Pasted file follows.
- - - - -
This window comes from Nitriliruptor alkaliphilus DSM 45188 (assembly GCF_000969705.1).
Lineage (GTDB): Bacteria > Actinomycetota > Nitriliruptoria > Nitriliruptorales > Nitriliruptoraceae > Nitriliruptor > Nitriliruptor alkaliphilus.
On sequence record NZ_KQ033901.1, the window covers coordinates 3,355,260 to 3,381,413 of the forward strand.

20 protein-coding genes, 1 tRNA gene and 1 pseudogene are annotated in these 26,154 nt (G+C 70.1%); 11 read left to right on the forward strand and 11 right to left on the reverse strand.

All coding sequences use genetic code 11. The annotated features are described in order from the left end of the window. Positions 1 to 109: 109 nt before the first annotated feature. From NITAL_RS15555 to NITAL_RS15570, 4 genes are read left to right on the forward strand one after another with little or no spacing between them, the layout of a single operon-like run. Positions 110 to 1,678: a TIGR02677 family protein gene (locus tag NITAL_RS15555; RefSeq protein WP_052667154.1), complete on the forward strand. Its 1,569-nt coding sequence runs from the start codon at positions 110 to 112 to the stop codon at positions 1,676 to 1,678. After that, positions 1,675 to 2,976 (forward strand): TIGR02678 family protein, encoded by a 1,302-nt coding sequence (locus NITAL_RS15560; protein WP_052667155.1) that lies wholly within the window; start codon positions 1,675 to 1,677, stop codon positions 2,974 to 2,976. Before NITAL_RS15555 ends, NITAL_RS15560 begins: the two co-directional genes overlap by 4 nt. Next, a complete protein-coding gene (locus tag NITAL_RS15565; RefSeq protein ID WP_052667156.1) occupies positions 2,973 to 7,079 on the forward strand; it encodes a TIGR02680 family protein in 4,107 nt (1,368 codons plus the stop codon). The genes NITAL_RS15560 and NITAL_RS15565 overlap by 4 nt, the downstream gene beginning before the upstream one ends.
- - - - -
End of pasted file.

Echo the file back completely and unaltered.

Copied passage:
This window comes from Nitriliruptor alkaliphilus DSM 45188 (assembly GCF_000969705.1).
Lineage (GTDB): Bacteria > Actinomycetota > Nitriliruptoria > Nitriliruptorales > Nitriliruptoraceae > Nitriliruptor > Nitriliruptor alkaliphilus.
On sequence record NZ_KQ033901.1, the window covers coordinates 3,355,260 to 3,381,413 of the forward strand.

20 protein-coding genes, 1 tRNA gene and 1 pseudogene are annotated in these 26,154 nt (G+C 70.1%); 11 read left to right on the forward strand and 11 right to left on the reverse strand.

All coding sequences use genetic code 11. The annotated features are described in order from the left end of the window. Positions 1 to 109: 109 nt before the first annotated feature. From NITAL_RS15555 to NITAL_RS15570, 4 genes are read left to right on the forward strand one after another with little or no spacing between them, the layout of a single operon-like run. Positions 110 to 1,678: a TIGR02677 family protein gene (locus tag NITAL_RS15555; RefSeq protein WP_052667154.1), complete on the forward strand. Its 1,569-nt coding sequence runs from the start codon at positions 110 to 112 to the stop codon at positions 1,676 to 1,678. After that, positions 1,675 to 2,976 (forward strand): TIGR02678 family protein, encoded by a 1,302-nt coding sequence (locus NITAL_RS15560; protein WP_052667155.1) that lies wholly within the window; start codon positions 1,675 to 1,677, stop codon positions 2,974 to 2,976. Before NITAL_RS15555 ends, NITAL_RS15560 begins: the two co-directional genes overlap by 4 nt. Next, a complete protein-coding gene (locus tag NITAL_RS15565; RefSeq protein ID WP_052667156.1) occupies positions 2,973 to 7,079 on the forward strand; it encodes a TIGR02680 family protein in 4,107 nt (1,368 codons plus the stop codon). The genes NITAL_RS15560 and NITAL_RS15565 overlap by 4 nt, the downstream gene beginning before the upstream one ends.